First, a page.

perhaps he may not be precisely certain as to the exact position of the
    Waters of Merom; but I will merely recommend him just to refresh his
    memory by turning to his atlas, as this is an opportunity which may not
    again occur.) The modern Dead Sea is the last shrunken relic of such a
    considerable ancient lake. Its waters are now so very concentrated and
    so very nasty that no fish or other self-respecting animal can consent
    to live in them; and so buoyant that a man can't drown himself, even if
    he tries, because the sea is saturated with salts of various sorts till
    it has become a kind of soup or porridge, in which a swimmer floats,
    will he nill he. Persons in the neighbourhood who wish to commit suicide
    are therefore obliged to go elsewhere: much as in Tasmania, the
    healthiest climate in the world, people who want to die are obliged to
    run across for a week to Sydney or Melbourne.

    The waters of the Dead Sea are thus in the condition of having already
    deposited almost all their gypsum, as well as the greater part of the
    salt they originally contained. They are, in fact, much like sea water
    which has been boiled down till it has reached the state of a thick
    salty liquid; and though most of the salt is now already deposited in a
    deep layer on the bottom, enough still remains in solution to make the
    Dead Sea infinitely salter than the general ocean. At the same time,
    there are a good many other things in solution in sea water besides
    gypsum and common salt; such as chloride of magnesia sulphate of
    potassium, and other interesting substances with pretty chemical names,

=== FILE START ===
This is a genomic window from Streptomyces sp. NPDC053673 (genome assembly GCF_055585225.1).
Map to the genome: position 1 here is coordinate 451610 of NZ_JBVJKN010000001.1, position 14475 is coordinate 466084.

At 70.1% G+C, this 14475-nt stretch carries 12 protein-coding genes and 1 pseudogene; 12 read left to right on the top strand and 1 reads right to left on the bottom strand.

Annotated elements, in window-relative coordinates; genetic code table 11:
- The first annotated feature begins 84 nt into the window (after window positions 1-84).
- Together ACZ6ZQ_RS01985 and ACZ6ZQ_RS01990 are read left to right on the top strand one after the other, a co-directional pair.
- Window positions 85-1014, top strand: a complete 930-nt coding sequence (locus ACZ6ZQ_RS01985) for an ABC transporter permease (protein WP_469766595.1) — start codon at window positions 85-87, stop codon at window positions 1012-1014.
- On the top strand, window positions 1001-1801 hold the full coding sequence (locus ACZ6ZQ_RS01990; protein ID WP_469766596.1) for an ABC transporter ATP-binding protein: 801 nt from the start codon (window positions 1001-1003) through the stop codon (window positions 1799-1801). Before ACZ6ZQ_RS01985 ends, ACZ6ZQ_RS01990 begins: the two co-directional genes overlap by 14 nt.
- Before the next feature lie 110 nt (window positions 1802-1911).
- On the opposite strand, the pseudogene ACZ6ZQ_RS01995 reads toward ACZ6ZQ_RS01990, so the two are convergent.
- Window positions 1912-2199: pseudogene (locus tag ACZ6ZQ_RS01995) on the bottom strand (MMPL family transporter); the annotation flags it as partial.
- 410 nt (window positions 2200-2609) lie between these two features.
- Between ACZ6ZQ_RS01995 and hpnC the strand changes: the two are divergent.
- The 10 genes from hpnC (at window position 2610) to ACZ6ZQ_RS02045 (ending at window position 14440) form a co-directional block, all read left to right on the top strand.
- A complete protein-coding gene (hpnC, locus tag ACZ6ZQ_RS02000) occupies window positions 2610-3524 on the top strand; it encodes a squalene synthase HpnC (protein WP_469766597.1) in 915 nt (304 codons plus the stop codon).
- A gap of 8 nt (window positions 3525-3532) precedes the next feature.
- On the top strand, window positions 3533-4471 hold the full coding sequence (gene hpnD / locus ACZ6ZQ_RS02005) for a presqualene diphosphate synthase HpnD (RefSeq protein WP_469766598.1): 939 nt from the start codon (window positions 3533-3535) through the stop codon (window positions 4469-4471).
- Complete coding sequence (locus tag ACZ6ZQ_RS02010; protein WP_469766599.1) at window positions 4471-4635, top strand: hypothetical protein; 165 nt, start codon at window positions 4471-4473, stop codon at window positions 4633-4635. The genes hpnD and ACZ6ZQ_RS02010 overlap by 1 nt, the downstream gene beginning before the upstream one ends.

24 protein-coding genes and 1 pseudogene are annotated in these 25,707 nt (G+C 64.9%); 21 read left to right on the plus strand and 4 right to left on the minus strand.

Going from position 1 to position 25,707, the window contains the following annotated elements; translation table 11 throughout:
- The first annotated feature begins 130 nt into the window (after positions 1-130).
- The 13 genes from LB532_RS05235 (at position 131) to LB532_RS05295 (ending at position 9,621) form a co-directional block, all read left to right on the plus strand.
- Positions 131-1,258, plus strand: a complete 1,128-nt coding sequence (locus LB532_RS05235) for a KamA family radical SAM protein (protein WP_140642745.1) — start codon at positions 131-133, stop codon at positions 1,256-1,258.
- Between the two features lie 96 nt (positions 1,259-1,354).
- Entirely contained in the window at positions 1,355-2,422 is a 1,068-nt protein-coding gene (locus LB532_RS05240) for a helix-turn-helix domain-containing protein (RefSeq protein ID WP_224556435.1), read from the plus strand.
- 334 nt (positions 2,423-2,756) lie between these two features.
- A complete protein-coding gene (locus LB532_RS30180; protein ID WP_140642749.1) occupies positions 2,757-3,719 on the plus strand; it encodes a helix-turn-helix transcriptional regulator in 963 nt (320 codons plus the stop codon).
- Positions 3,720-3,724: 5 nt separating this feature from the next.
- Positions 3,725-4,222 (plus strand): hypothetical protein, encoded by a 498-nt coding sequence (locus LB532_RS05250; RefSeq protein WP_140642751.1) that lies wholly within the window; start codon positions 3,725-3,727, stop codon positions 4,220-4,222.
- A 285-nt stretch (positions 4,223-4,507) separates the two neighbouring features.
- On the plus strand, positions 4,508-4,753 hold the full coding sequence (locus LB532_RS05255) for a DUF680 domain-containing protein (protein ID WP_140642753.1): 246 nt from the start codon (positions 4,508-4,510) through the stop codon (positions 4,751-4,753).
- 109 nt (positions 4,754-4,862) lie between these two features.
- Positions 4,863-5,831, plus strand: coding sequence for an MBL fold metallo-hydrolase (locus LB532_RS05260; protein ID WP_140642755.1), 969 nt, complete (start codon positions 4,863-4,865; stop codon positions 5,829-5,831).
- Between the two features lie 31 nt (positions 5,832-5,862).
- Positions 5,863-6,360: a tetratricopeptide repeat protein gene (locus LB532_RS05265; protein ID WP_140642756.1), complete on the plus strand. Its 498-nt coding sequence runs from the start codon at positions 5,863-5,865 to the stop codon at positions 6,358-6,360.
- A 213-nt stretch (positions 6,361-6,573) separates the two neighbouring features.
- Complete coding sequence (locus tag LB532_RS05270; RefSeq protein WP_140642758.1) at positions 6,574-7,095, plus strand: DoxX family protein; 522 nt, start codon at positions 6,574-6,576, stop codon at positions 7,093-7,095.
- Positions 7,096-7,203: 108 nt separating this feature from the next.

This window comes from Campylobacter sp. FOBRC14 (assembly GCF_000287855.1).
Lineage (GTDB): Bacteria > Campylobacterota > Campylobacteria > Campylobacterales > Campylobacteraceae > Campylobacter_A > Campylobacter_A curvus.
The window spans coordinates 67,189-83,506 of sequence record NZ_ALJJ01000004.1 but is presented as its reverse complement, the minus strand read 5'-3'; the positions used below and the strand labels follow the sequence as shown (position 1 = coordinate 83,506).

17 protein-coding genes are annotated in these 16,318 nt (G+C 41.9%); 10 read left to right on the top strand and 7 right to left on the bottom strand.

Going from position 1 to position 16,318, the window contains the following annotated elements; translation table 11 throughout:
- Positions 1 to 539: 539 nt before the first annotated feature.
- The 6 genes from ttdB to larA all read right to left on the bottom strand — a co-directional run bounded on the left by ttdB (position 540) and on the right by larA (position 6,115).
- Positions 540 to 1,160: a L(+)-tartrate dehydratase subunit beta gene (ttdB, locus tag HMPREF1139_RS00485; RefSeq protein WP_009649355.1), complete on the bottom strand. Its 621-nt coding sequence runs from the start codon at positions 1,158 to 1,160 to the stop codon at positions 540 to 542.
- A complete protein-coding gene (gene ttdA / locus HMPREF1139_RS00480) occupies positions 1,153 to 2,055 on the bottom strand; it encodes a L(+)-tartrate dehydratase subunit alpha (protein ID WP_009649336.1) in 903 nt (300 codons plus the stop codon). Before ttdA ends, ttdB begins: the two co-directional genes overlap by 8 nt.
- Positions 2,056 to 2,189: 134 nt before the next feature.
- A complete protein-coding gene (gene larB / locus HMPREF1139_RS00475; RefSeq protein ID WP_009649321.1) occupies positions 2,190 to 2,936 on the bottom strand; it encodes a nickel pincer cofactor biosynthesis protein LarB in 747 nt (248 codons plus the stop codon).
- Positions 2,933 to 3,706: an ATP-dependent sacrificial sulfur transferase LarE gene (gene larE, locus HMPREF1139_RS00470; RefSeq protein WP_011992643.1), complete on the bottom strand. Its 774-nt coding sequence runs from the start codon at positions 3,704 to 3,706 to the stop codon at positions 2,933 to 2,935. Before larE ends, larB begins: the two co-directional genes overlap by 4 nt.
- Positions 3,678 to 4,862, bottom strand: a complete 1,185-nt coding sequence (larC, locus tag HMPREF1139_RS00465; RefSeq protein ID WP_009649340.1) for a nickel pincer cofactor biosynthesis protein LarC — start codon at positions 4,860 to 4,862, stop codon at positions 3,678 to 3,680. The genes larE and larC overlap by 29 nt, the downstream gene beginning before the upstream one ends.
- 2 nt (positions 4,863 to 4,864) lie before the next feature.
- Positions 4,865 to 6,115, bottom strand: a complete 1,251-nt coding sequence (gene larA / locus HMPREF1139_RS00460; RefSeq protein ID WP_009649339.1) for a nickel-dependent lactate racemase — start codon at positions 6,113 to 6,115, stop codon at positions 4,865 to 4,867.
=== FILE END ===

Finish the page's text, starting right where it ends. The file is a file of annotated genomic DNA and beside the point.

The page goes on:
well calculated to endear them at first sight to the sentimental
    affections of the general public. These other by-contents of the water
    are often still longer in getting deposited than common salt; and, owing
    to their intermixture in a very concentrated form with the mother liquid
    of the Dead Sea, the water of that evaporating lake is not only salt but
    also slimy and fetid to the last degree, its taste being accurately
    described as half brine, half rancid oil. Indeed, the salt has been so
    far precipitated already that there is now five times as much chloride
    of magnesium left in the water as there is common salt. By the way, it
    is a lucky thing for us that these various soluble minerals are of such
    constitution as to be thrown down separately at different stages of
    concentration in the evaporating liquid; for, if it were otherwise, they
    would all get deposited together, and we should find on all old salt
    lake beds only a mixed layer of gypsum, salt, and other chlorides and
    sulphates, absolutely useless for any practical human purpose. In that
    case, we should be entirely dependent upon marine salt pans and
    artificial processes for our entire salt supply. As it is, we find the
    materials deposited one above another in regular layers; first, the
    gypsum at the bottom; then the rock-salt; and last of all, on top, the
    more soluble mineral constituents.

    The Great Salt Lake of Utah, sacred to the memory of Brigham Young,
    gives us an example of a modern saline sheet of very different origin,
    since it is in fact not a branch of the sea at all, but a mere shrunken
    remnant of a very large fresh-water lake system, like that of the
    still-existing St. Lawrence chain. Once upon a time, American geologists